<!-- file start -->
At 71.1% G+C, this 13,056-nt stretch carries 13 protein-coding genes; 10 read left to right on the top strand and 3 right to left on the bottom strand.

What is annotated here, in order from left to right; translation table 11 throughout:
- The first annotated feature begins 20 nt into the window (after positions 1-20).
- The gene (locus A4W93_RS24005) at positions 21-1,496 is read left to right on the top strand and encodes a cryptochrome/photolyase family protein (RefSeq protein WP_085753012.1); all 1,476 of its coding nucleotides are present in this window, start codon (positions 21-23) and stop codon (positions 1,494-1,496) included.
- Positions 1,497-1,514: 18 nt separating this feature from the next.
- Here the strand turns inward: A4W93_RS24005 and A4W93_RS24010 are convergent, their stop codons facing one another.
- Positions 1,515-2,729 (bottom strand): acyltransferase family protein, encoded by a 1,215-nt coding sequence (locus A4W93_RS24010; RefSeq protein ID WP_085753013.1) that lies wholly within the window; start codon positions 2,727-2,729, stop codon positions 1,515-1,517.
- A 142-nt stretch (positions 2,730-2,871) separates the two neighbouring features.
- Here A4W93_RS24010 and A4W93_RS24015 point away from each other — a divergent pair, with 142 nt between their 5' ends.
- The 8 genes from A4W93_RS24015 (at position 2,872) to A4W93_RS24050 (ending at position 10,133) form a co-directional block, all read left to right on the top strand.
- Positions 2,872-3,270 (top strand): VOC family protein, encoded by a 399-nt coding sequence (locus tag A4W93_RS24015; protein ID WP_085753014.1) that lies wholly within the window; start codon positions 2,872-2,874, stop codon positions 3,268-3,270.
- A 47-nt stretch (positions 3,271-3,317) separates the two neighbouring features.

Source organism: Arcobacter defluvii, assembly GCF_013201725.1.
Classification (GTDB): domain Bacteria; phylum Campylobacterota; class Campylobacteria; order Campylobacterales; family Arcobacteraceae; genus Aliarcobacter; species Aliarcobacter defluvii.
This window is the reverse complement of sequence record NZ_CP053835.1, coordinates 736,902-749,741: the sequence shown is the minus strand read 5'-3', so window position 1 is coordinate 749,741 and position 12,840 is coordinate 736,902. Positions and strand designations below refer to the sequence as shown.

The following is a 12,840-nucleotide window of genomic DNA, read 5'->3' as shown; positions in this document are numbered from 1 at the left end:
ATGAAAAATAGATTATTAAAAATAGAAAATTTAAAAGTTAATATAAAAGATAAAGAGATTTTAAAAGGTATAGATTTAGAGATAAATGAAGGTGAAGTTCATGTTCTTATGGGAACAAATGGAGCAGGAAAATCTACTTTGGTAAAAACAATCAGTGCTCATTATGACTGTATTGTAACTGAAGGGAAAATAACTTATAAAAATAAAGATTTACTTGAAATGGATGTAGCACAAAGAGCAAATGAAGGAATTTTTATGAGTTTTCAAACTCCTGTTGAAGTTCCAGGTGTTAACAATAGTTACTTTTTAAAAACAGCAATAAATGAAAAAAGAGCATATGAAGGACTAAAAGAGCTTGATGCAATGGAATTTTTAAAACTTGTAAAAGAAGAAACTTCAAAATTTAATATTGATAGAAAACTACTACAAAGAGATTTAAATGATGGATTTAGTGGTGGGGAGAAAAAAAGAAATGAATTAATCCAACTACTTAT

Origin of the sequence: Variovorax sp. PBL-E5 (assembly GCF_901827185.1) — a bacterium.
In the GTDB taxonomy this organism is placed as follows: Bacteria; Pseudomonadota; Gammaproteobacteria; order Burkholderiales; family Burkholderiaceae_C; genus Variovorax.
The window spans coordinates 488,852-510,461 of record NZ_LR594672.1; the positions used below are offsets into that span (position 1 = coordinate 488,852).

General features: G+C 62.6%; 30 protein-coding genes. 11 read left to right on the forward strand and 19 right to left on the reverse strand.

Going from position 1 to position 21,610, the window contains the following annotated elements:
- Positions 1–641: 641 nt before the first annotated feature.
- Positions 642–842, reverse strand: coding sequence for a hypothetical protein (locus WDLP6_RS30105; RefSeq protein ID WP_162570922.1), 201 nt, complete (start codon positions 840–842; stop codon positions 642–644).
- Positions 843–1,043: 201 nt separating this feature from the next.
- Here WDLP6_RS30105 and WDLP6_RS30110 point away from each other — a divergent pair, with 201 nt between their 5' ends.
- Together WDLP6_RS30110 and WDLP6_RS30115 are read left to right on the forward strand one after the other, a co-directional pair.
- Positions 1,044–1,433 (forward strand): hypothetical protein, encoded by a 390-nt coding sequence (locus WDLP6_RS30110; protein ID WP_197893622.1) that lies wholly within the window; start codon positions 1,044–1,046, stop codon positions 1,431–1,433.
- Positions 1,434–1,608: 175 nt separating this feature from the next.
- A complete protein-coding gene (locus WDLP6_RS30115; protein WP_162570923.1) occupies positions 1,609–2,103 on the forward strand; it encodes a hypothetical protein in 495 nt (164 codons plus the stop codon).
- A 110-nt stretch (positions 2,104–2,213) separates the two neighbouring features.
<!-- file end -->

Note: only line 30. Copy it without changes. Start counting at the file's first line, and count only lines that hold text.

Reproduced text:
- A complete protein-coding gene (locus WDLP6_RS30115; protein WP_162570923.1) occupies positions 1,609–2,103 on the forward strand; it encodes a hypothetical protein in 495 nt (164 codons plus the stop codon).